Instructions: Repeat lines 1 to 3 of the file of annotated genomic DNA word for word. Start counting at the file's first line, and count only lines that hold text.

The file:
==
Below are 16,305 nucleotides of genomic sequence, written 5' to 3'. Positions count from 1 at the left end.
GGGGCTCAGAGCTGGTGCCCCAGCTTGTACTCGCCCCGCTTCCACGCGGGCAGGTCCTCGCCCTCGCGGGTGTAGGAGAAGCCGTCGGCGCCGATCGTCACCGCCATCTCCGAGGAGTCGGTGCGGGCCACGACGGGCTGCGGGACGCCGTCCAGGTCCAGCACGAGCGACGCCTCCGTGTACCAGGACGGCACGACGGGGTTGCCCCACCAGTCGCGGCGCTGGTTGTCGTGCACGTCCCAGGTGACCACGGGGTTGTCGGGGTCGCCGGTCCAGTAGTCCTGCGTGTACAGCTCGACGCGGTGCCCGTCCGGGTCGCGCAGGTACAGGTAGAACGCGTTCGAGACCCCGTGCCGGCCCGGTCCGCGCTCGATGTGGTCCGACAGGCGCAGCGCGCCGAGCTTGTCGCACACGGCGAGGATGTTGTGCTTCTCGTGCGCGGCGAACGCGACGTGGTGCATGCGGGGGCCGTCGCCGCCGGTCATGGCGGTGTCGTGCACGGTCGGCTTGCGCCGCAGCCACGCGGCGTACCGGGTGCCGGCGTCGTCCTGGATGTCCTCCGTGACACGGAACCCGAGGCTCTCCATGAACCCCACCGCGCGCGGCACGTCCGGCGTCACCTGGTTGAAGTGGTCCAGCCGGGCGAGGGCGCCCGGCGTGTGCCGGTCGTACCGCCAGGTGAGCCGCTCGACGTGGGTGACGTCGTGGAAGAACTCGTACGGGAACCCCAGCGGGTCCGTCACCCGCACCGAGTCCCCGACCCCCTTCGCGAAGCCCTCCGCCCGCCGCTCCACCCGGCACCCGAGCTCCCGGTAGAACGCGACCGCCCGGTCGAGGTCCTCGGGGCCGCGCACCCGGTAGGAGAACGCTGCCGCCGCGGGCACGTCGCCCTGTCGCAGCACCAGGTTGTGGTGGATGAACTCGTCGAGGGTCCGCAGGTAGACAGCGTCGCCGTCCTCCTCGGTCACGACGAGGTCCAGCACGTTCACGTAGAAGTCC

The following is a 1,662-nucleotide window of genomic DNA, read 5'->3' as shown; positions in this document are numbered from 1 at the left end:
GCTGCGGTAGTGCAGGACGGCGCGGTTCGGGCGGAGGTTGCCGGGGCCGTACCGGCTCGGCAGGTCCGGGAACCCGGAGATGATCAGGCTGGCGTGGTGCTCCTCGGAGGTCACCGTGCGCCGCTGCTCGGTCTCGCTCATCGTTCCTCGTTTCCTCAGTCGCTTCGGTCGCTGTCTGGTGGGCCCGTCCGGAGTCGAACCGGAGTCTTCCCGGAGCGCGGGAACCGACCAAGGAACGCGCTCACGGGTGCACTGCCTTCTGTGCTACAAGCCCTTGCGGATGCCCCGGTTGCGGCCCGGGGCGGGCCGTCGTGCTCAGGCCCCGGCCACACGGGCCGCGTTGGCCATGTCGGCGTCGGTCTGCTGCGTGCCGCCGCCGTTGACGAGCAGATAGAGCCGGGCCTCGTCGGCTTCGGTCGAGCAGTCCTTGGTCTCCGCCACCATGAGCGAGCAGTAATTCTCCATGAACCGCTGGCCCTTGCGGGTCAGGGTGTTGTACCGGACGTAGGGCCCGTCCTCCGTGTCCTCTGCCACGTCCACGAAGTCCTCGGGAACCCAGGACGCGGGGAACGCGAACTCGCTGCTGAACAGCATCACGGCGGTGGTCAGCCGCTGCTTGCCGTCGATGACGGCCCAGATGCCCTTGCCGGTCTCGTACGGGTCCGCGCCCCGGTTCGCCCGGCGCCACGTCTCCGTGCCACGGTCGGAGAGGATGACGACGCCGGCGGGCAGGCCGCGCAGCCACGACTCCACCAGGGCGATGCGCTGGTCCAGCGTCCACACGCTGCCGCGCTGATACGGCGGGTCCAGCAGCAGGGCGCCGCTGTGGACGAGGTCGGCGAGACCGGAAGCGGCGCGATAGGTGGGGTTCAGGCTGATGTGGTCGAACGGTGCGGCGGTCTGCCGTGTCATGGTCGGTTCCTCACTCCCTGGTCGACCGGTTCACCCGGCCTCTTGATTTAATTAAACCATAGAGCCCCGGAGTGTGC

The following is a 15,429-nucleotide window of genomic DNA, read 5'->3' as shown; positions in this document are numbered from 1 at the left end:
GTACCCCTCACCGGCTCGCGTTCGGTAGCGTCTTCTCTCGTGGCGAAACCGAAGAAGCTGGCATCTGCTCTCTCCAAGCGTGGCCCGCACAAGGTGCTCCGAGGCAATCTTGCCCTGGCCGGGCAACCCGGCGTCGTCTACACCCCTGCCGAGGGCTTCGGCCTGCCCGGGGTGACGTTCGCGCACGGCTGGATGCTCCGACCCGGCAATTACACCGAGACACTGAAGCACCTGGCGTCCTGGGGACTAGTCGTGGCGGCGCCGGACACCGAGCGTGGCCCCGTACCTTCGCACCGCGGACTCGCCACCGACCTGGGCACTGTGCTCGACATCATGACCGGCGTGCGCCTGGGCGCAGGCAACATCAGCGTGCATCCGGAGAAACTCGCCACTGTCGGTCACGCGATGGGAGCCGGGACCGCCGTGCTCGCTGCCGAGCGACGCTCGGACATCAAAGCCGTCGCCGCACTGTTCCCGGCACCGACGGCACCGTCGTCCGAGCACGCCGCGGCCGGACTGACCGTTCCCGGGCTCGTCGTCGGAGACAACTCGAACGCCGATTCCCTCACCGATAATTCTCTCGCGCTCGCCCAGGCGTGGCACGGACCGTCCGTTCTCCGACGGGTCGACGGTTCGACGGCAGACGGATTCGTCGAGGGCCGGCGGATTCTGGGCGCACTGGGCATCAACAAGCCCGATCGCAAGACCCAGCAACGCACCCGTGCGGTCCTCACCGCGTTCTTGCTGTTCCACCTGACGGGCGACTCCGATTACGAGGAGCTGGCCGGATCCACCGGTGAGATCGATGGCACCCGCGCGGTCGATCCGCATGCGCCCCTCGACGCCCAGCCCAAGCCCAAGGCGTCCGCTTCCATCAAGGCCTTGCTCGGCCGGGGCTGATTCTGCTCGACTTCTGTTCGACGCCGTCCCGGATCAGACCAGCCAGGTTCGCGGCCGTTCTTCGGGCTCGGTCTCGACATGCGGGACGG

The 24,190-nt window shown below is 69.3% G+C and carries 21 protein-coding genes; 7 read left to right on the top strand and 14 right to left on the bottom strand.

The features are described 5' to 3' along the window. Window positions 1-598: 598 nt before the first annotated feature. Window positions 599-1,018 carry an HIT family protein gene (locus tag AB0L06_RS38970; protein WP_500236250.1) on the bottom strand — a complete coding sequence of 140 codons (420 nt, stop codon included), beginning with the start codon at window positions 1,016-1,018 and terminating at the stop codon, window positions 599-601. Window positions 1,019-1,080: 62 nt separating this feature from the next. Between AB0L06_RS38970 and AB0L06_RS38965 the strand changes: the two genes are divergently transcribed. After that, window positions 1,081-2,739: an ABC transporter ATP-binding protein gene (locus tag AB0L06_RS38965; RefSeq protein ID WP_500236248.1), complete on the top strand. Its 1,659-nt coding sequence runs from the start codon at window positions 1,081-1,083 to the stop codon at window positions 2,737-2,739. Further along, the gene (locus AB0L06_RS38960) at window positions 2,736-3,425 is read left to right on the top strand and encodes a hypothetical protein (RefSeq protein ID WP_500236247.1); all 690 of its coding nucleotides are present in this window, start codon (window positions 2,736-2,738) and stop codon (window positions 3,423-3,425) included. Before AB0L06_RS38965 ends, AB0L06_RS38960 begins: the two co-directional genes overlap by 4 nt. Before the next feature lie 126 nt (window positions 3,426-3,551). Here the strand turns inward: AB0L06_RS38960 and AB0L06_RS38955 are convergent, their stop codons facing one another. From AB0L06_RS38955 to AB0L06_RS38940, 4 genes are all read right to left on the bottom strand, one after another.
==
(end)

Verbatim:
Below are 16,305 nucleotides of genomic sequence, written 5' to 3'. Positions count from 1 at the left end.
GGGGCTCAGAGCTGGTGCCCCAGCTTGTACTCGCCCCGCTTCCACGCGGGCAGGTCCTCGCCCTCGCGGGTGTAGGAGAAGCCGTCGGCGCCGATCGTCACCGCCATCTCCGAGGAGTCGGTGCGGGCCACGACGGGCTGCGGGACGCCGTCCAGGTCCAGCACGAGCGACGCCTCCGTGTACCAGGACGGCACGACGGGGTTGCCCCACCAGTCGCGGCGCTGGTTGTCGTGCACGTCCCAGGTGACCACGGGGTTGTCGGGGTCGCCGGTCCAGTAGTCCTGCGTGTACAGCTCGACGCGGTGCCCGTCCGGGTCGCGCAGGTACAGGTAGAACGCGTTCGAGACCCCGTGCCGGCCCGGTCCGCGCTCGATGTGGTCCGACAGGCGCAGCGCGCCGAGCTTGTCGCACACGGCGAGGATGTTGTGCTTCTCGTGCGCGGCGAACGCGACGTGGTGCATGCGGGGGCCGTCGCCGCCGGTCATGGCGGTGTCGTGCACGGTCGGCTTGCGCCGCAGCCACGCGGCGTACCGGGTGCCGGCGTCGTCCTGGATGTCCTCCGTGACACGGAACCCGAGGCTCTCCATGAACCCCACCGCGCGCGGCACGTCCGGCGTCACCTGGTTGAAGTGGTCCAGCCGGGCGAGGGCGCCCGGCGTGTGCCGGTCGTACCGCCAGGTGAGCCGCTCGACGTGGGTGACGTCGTGGAAGAACTCGTACGGGAACCCCAGCGGGTCCGTCACCCGCACCGAGTCCCCGACCCCCTTCGCGAAGCCCTCCGCCCGCCGCTCCACCCGGCACCCGAGCTCCCGGTAGAACGCGACCGCCCGGTCGAGGTCCTCGGGGCCGCGCACCCGGTAGGAGAACGCTGCCGCCGCGGGCACGTCGCCCTGTCGCAGCACCAGGTTGTGGTGGATGAACTCGTCGAGGGTCCGCAGGTAGACAGCGTCGCCGTCCTCCTCGGTCACGACGAGGTCCAGCACGTTCACGTAGAAGTCC

The following is a 1,662-nucleotide window of genomic DNA, read 5'->3' as shown; positions in this document are numbered from 1 at the left end: